Gold bounced toward its first weekly gain in six weeks on Friday as a pullback in U.S. Treasury yields and the dollar's overall decline bolstered non-yielding bullion's safe-haven appeal as economic risks persisted.

Spot gold was up 1% to $1,736.19 per ounce by 10:02 a.m. EDT (1402 GMT). It was on course for about a 1% weekly rise, following a strong rebound from more than a one-year low of $1,680.25 on Thursday. U.S. gold futures rose 1.3% to $1,735.40. The rebound was helped by a retreat in U.S. 10-year Treasury yields.

Boosting gold's allure for overseas buyers, the dollar index, also a rival safe haven, headed for its first weekly fall in four weeks as disappointing U.S. data dampened expectations of a large 100-basis-point (bps) interest rate hike by the Federal Reserve at its July 26-27 policy meeting.

The lower dollar, declining growth stocks and the dip in yields are all helping gold, said Phillip Streible, chief market strategist at Blue Line Futures in Chicago. While the Fed meeting is likely to be a "high-volatility event" for gold, there may not be many steep hikes after the one next week, Streible added. Rising U.S. interest rates increase the opportunity cost of holding non-yielding bullion.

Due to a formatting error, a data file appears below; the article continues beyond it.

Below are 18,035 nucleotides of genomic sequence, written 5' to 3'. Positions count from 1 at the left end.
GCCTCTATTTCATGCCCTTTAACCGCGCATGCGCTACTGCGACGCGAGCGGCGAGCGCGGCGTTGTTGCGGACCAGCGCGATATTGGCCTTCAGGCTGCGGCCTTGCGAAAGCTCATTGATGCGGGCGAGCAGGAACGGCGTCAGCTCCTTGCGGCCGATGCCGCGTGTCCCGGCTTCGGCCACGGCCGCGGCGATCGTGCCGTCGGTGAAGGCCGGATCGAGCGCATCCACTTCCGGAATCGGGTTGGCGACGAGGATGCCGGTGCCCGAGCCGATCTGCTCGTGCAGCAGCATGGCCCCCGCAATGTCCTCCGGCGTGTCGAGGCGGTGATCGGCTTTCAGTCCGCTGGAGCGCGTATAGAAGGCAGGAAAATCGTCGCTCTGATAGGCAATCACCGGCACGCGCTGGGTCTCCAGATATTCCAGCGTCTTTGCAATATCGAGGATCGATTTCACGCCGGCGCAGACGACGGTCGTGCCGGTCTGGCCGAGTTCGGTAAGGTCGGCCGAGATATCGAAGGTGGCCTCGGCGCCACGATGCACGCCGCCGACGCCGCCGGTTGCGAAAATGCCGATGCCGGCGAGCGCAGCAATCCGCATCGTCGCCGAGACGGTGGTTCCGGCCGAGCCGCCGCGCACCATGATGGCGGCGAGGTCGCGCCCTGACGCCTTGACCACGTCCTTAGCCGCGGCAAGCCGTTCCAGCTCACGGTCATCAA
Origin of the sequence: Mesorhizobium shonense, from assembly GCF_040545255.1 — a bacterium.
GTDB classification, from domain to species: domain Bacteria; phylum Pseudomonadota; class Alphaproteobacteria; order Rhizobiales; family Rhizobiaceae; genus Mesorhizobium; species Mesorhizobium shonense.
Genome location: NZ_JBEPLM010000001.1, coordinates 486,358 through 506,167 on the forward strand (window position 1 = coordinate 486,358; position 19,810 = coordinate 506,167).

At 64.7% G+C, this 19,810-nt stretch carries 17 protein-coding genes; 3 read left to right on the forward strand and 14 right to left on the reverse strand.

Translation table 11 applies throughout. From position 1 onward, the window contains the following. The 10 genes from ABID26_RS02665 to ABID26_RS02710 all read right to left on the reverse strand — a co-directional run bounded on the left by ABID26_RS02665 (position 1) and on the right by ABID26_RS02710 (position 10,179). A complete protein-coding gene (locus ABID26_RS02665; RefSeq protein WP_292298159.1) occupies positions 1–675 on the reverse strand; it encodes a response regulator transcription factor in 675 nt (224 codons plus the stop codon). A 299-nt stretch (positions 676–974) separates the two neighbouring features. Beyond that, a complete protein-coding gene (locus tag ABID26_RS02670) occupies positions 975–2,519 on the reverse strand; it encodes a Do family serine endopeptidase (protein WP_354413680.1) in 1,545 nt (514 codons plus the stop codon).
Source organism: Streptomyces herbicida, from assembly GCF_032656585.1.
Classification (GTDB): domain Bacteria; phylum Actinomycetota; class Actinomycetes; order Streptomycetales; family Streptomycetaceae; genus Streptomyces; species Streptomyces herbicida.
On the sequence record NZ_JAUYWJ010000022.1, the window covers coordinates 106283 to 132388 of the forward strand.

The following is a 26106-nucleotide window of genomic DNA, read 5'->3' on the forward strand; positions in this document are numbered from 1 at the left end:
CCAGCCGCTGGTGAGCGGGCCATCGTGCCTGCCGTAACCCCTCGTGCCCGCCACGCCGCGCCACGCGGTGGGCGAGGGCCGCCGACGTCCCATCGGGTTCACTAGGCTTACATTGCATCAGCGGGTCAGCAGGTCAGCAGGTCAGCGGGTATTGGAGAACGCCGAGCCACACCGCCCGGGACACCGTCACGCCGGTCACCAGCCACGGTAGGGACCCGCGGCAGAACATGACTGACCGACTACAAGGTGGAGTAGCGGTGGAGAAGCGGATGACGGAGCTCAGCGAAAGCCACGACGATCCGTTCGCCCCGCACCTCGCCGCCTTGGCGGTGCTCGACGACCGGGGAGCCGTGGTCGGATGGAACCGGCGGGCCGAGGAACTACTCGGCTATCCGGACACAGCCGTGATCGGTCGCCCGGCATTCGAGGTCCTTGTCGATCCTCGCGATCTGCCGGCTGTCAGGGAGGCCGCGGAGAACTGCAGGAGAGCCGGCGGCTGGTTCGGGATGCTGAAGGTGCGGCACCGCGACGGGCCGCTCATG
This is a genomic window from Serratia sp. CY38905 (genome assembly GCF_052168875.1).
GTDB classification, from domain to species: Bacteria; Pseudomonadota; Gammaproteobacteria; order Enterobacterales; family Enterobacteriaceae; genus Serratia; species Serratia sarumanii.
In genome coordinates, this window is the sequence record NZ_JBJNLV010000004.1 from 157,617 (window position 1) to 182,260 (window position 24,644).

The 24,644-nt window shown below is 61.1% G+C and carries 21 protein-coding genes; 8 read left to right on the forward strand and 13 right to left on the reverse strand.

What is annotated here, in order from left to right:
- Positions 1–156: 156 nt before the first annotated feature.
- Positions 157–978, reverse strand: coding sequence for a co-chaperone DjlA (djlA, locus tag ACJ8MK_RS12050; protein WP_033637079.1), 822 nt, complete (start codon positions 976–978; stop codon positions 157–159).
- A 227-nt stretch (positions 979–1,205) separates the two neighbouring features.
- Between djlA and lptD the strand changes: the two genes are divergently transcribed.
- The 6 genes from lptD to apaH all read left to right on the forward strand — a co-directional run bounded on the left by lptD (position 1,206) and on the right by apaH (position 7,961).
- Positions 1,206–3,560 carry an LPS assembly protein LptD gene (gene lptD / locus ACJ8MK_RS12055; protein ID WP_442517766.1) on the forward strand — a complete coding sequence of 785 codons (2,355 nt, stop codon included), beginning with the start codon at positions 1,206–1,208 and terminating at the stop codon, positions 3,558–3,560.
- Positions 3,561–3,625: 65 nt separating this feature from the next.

"Assuming the Fed hikes by 75 bps in July, we believe the bulk of the near-term downside risk has been priced in; but the longer-term trend is still to the downside," Standard Chartered analyst Suki Cooper said in a note. But gold could also find support from a price-responsive physical market and if recession risks deepen, Cooper added.

In the physical markets, demand picked up in some Asian hubs this week as softer prices drew buyers, allowing dealers in India to narrow discounts.

Spot silver fell 0.1% at $18.82 per ounce while platinum rose 1.4% to $883.81. Palladium rose 5.6% to $1,999.19 after rising nearly 7% earlier in the session.

(Reporting by Ashitha Shivaprasad and Arpan Varghese in Bengaluru; Additional reporting by Arundhati Sarkar; Editing by Paul Simao)